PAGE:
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4 minutes ago, Big_G said:

 

If herd immunity hasn't started in the US after the week we've had I'm not sure it exists.

 

This isn't working out well for Sweden.

 

"new confirmed deaths per million people in Sweden is now nearly twice that of the US, and more than five-times that of France, which had the highest death rate in the world in April"

 

https://www.independent.co.uk/news/world/europe/coronavirus-lockdown-sweden-death-rate-worst-country-covid-19-a9539206.html

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2 minutes ago, firefly333 said:

I'm just saying if there is a outbreak it will make the news. 

Of that you can be sure, even if the facts don't support it - passengers start a rumor, gets on social media and then the media pick it up and amplify it.

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7 minutes ago, flyguyjake said:

new confirmed deaths per million people in Sweden is now nearly twice that of the US, and more than five-times that of France, which had the highest death rate in the world in April"

image.png.bb2195edc6efbf0e7d76c71d98b5ec4a.png

 

^ that ranking has not changed much over the past two months - Sweden may have moved up a couple of spots.

Edited by Biker19
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10 minutes ago, Biker19 said:

You could very easily have a few cases on a ship and no one else will ever know - just like you don't hear when just a few folks have noro or some other ailment.


Agree, however, This works if there is no contact tracing.  Covid 19 is currently being treated like STDs and some other diseases in which of someone tests positive they are contacting close contacts.  If someone tests positive on land 2-3 days after a cruise....  well all bets are off as to what happens on the next cruise, especially if there is b2b passengers.
 

Noro has and never will be contact traced. 

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9 minutes ago, JT1962 said:

Our concern is more about how it will be handled onboard rather than the number of cases. If they still quarantine everyone on the ship for 2 weeks or more if there is one positive case onboard, then we will not cruise again until Covid-19 is no longer an issue or they no longer quarantine the entire ship. We aren’t as worried about getting the virus as we are being stranded on the ship away from home, work, etc. because someone else tested positive.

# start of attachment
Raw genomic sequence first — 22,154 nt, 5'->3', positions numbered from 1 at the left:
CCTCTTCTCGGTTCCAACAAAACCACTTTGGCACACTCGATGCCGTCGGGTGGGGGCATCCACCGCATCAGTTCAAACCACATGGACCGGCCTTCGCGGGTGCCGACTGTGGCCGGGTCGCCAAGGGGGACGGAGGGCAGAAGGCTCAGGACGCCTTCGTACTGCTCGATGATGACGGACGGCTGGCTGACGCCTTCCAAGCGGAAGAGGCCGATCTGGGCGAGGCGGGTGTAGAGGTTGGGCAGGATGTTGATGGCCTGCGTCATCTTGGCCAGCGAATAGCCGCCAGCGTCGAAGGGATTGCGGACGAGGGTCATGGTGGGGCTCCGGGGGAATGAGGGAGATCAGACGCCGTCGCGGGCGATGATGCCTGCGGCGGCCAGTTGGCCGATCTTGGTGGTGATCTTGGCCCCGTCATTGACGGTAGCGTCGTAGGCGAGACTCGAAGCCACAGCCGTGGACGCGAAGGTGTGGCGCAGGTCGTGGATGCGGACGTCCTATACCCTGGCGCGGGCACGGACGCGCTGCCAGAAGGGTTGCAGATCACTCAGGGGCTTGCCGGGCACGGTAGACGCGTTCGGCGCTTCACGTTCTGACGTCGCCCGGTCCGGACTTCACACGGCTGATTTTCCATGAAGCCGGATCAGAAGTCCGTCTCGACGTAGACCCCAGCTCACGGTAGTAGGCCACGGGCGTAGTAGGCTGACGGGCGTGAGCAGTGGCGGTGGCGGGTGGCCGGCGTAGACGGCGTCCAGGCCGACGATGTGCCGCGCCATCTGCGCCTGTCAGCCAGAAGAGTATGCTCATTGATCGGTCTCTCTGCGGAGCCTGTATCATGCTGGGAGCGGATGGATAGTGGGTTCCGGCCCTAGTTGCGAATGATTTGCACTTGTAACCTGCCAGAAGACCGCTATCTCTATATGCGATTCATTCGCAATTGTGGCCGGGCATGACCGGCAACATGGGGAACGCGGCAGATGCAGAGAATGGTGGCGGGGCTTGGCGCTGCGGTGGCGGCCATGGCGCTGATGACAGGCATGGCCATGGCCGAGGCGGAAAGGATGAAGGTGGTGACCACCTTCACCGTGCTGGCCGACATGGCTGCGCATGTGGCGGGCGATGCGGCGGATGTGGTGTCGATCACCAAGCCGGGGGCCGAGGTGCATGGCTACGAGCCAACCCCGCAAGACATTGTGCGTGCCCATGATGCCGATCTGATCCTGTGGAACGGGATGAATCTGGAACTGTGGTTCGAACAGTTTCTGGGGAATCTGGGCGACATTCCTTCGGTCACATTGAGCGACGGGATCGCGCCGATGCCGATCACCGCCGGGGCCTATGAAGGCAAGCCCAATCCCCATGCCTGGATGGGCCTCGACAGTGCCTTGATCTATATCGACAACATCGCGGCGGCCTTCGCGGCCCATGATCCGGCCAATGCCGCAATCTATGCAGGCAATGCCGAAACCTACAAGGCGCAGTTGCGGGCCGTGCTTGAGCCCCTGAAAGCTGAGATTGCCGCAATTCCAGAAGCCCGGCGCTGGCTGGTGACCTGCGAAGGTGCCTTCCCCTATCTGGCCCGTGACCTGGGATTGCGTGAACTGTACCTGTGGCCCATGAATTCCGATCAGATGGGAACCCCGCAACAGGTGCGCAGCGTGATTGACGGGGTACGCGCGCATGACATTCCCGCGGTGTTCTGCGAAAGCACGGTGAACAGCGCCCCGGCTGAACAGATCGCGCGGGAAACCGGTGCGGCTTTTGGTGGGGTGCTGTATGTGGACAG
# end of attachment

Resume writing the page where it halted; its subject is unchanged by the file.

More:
Yes those are very valid concerns.  The long quarantine time is a big issue for a lot of people.  I wouldn't want to be stuck in Coco Cay or anywhere in the Bahamas for 14 days after a 3 day cruise. 

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5 minutes ago, Biker19 said:

image.png.bb2195edc6efbf0e7d76c71d98b5ec4a.png

 

^ that ranking has not changed much over the past two months.


The article regarding Sweden was referring to the 7 day average.  Sweden’s rolling 7 day average of per capita deaths is higher than anyone not name “USA”

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8 minutes ago, flyguyjake said:

 

This isn't working out well for Sweden.

 

"new confirmed deaths per million people in Sweden is now nearly twice that of the US, and more than five-times that of France, which had the highest death rate in the world in April"

 

https://www.independent.co.uk/news/world/europe/coronavirus-lockdown-sweden-death-rate-worst-country-covid-19-a9539206.html

 

Checked - as of today Sweden has 4, 468 deaths.   See comparison to other countries below on Covid-19 global count.

NJ 

 

https://www.bing.com/search?q=Coronavirus+statistics&tf=U2VydmljZT1HZW5lcmljQW5zd2VycyBTY2VuYXJpbz1Db3JvbmFWaXJ1c01MIFBvc2l0aW9uPVRPUCBSYW5raW5nRGF0YT1UcnVlIEZvcmNlUGxhY2U9VHJ1ZSBQYWlycz1zY246Q29yb25hVmlydXNNTDtzdGF0c19TY29wZTpXb3JsZDtzdGF0c19Jc0JyZWFrZG93bkV4cGFuZGVkOlRydWU7aW50ZW50OkNoZWNrQ29yb25hU3RhdHM7YWJvdmVuZXdzOlRydWU7IHw%3d&hs=3sYycStAVuElPwp0SO3hfTUhl7eJ03v4mUY1TdcmT1I%3d&FORM=COVIDR

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Just now, rimmit said:


The article regarding Sweden was referring to the 7 day average.  Sweden’s rolling 7 day average of per capita deaths is higher than anyone not name “USA”

Of course, they are in the different part of the bell curve, but the overall number is bit more indicative of whats going on. 

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4 minutes ago, Biker19 said:

Of course, they are in the different part of the bell curve, but the overall number is bit more indicative of whats going on. 


The 7 day rolling average is more indicative of what is currently happening and not historically.   Sweden is not bottoming out like most countries have started to, even the us.  They are just continuing to hover while all the other countries in Europe are getting to the end of their curves, they are stuck in limbo land.  They should be on the same curve as Sweden, Denmark and Norway, and they are basically done.  Instead the are just hovering.

Edited by rimmit
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My family and I love cruising and we can't wait to cruise again but this nasty covid really does make us think twice about cruising in the next few years. It's the unknown of how a persons body will fight the infection. Some don't ever know they've had it and some young and healthy die. It really is a per person illness not affecting any 2 alike. Yes those higher in age and with underlying conditions are hit much harder, but again even young healthy people are dying. And some who get sick, get extremely sick even if they don't need hospital care. I hate even a small head cold so I can't imagine struggling with covid.